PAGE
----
When Chandra Levy disappeared a woman called nto a local talk radio program hereabouts and said that she had worked for the feds in DC at one point. Based on that, she said that almost all these young people coming to DC for internships were there to angle for a permanent, paid position, and that "you'd better believe that some of these young women are willng to use their sexuality to get one."
And the funny thing is, Chandra Levy was a PAID intern and was still willing to make "that extra effort" to get a job. How far will some unemployed JDs go above and beyond working for free?
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Could you see your way clear to giving me an instant long-term loan so that I can fulfill my dream of attending Florida Space Coast Law School? It's near the beach. $200,000 should be enough.ReplyDelete
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You play, you pay.
Well, Santa Clara is an unusually ethical law school, so maybe there is some unique and praiseworthy reason that so many of its recent graduates ended up in the category of "unemployed, not seeking." You know, maybe after a Santa Clara legal education, many are simply too ethical to endure the moral compromises of the workplace, and are living as Trappist monks somewhere or are starving themselves to protest injustice, like Gandhi.ReplyDelete
Why, Santa Clara Law is SO ethical that they went so far as to open up an "Institute of Sports Law and Ethics," in conjunction with their University's Markkula Center for Applied Ethics, and their Department of Athletics.
Consider the following quotes, from the linked article in the Santa Clara Law Magazine, and contemplate the lofty ethical standards that Santa Clara sets for itself and others.
* "Sports has lost its moral compass. Amateurism does not exist anymore. Who better to re-create that moral compass than Santa Clara,” [chairman of the Instiute Ron] Katz said."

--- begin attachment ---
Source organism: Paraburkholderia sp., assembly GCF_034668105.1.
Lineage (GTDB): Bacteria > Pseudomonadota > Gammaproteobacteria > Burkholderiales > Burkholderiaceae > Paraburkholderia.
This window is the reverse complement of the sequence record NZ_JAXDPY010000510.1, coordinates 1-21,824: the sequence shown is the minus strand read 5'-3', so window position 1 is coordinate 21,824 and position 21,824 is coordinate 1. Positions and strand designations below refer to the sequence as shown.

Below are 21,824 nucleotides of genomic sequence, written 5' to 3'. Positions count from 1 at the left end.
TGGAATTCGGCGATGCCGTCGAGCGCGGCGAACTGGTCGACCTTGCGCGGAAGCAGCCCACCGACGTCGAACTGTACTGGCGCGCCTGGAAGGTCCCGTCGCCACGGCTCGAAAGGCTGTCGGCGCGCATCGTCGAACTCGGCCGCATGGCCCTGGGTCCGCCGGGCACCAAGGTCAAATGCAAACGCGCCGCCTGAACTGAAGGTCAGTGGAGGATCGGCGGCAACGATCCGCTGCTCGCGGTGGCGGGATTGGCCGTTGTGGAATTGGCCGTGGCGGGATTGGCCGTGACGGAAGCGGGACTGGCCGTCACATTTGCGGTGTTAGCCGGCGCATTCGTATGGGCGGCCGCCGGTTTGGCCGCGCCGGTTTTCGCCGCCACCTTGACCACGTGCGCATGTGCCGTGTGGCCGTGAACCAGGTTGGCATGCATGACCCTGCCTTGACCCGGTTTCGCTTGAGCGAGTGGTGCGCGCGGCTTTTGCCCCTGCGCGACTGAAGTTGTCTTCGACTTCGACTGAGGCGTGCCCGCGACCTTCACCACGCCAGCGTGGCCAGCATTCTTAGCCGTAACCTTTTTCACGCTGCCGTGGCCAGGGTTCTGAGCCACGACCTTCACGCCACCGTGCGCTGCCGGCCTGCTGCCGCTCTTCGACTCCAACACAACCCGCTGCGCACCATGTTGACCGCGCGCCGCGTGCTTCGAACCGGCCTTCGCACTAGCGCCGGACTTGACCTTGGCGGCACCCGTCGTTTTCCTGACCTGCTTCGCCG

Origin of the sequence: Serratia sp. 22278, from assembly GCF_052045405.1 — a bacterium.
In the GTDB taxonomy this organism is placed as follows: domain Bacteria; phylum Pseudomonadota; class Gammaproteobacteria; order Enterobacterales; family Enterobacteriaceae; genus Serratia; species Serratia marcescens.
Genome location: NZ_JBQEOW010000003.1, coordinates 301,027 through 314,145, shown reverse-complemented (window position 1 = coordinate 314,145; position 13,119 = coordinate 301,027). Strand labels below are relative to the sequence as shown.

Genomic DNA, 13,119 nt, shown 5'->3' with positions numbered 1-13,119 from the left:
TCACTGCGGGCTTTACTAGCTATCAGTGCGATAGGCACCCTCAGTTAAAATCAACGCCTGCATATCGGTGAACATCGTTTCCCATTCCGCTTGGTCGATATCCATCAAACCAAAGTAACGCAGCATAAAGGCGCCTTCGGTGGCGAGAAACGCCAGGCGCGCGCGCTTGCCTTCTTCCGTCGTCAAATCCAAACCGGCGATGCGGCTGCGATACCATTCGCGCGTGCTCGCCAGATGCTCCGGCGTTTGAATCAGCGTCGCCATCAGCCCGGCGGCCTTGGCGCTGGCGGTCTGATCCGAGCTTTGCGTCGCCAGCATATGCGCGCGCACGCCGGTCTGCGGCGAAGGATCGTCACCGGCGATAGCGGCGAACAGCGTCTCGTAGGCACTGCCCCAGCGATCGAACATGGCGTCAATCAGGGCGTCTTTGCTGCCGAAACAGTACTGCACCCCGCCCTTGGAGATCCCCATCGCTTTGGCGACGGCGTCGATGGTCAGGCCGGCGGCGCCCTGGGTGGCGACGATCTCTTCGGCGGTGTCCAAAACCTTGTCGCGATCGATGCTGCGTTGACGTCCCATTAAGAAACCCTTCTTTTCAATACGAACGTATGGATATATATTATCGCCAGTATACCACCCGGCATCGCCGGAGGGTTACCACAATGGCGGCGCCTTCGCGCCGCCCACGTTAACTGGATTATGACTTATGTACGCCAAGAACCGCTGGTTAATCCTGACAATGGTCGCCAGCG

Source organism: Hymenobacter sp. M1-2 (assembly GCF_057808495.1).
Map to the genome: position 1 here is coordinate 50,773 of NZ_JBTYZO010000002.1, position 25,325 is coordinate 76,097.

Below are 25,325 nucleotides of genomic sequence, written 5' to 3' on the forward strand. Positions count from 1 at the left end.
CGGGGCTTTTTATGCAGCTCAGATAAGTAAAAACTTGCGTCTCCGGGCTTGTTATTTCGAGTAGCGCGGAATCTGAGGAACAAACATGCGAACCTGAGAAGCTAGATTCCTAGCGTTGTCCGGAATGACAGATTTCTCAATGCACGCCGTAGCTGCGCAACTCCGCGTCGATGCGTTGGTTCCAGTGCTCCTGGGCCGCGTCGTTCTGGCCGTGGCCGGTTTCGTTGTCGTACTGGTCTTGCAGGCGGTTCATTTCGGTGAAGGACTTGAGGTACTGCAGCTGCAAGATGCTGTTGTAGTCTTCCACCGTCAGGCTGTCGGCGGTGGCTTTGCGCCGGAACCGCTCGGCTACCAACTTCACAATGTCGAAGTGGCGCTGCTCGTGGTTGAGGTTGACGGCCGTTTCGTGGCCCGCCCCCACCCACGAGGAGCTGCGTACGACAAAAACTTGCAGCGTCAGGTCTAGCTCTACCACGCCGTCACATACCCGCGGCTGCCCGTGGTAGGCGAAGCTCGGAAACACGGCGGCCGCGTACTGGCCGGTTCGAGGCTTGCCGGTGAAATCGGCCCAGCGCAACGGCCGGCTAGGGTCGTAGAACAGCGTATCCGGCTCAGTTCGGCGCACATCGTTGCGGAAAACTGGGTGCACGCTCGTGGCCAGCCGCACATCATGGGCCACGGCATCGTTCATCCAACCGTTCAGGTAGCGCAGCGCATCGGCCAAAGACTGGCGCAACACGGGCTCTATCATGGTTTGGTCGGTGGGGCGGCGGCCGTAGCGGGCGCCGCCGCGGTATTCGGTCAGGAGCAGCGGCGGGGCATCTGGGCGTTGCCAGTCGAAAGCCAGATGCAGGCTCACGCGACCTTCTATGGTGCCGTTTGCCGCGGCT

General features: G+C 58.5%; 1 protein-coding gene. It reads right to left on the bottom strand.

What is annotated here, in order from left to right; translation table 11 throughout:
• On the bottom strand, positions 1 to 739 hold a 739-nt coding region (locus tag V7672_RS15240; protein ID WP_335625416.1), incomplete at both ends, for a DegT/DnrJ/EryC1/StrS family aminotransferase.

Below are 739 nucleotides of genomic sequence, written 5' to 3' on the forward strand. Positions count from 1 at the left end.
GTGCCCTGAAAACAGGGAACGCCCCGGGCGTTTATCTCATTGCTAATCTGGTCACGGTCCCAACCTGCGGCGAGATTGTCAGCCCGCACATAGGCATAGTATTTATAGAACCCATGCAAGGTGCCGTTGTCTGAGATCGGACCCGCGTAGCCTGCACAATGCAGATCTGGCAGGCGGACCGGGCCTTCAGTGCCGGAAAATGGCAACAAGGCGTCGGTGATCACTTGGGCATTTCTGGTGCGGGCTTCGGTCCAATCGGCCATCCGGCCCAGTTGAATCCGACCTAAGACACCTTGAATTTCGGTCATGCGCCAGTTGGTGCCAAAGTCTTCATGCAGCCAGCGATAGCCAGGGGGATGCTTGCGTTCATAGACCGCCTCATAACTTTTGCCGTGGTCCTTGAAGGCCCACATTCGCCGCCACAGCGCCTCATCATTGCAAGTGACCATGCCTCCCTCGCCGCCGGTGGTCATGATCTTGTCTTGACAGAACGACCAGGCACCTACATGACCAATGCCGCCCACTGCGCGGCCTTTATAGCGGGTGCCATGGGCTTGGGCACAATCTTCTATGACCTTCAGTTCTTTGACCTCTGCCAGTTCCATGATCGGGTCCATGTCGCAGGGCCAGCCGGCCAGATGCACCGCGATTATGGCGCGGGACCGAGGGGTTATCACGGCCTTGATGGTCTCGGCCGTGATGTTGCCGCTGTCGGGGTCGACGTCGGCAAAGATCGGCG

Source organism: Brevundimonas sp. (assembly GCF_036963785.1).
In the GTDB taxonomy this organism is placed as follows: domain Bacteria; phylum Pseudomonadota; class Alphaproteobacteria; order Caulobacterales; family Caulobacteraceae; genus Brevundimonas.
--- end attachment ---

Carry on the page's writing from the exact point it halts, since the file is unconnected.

* "Ethics is part of our mission here,” added Dan Coonan, SCU’s director of athletics. “There are many sports law institutes across the country but there’s only one that has an ethics component, and that’s Santa Clara."
* "The School of Law’s involvement is apt not only because of its commitment to SCU’s ethics mission, said Dean Donald Polden, but because the pervasiveness of sports law makes it likely that law graduates at some point in their careers will be asked to represent, advise, or inveigh for or against clients or interests confronting sports-related ethical challenges. “A lot of these issues cut across all areas of sports,” he said.
If he had even a thimbleful of ethics, he would shut that toilet down immediately.Delete
"but because the pervasiveness of sports law makes it likely that law graduates at some point in their careers will be asked to represent, advise, or inveigh for or against clients or interests confronting sports-related ethical challenges."Delete
"Likely" LOL. All the attorneys I know are constantly handling sports law cases. Because, you know, there are so many of them...
Do a westlaw or lexis search of sports law in your state database and see how many hits you get. Can't make a living practicing sports law.Delete
Threatening to shut down Santa Clara is an insult to Steve Diamond and minorities. But mostly Steve Diamond,Delete
"Sports law" (together with its variants "entertainment law", "international law", and the like) is a lie being sold to special snowflakes. YOU can rub elbows with celebrities. Everyone else's interests turn towards the ins and outs of insurance contracts; you and you alone want to undertake the thankless task of catering to the rich and famous.Delete
Whenever I see talk of "sports law" I wonder to myself how many people in the United States are getting paid to play sports. Add to that number team owners and some officials and that is going to be the total potential client base for sports lawyers. According to BLS in 2010 there were 16,500 pros and the median income was under $50,000.00. The number of players strikes me as a bit low given all of the minor league baseball and hockey clubs out there, but not too, too low. And the total of players in the big four men's leagues is probably about 3,500. Pretty slim pickings.Delete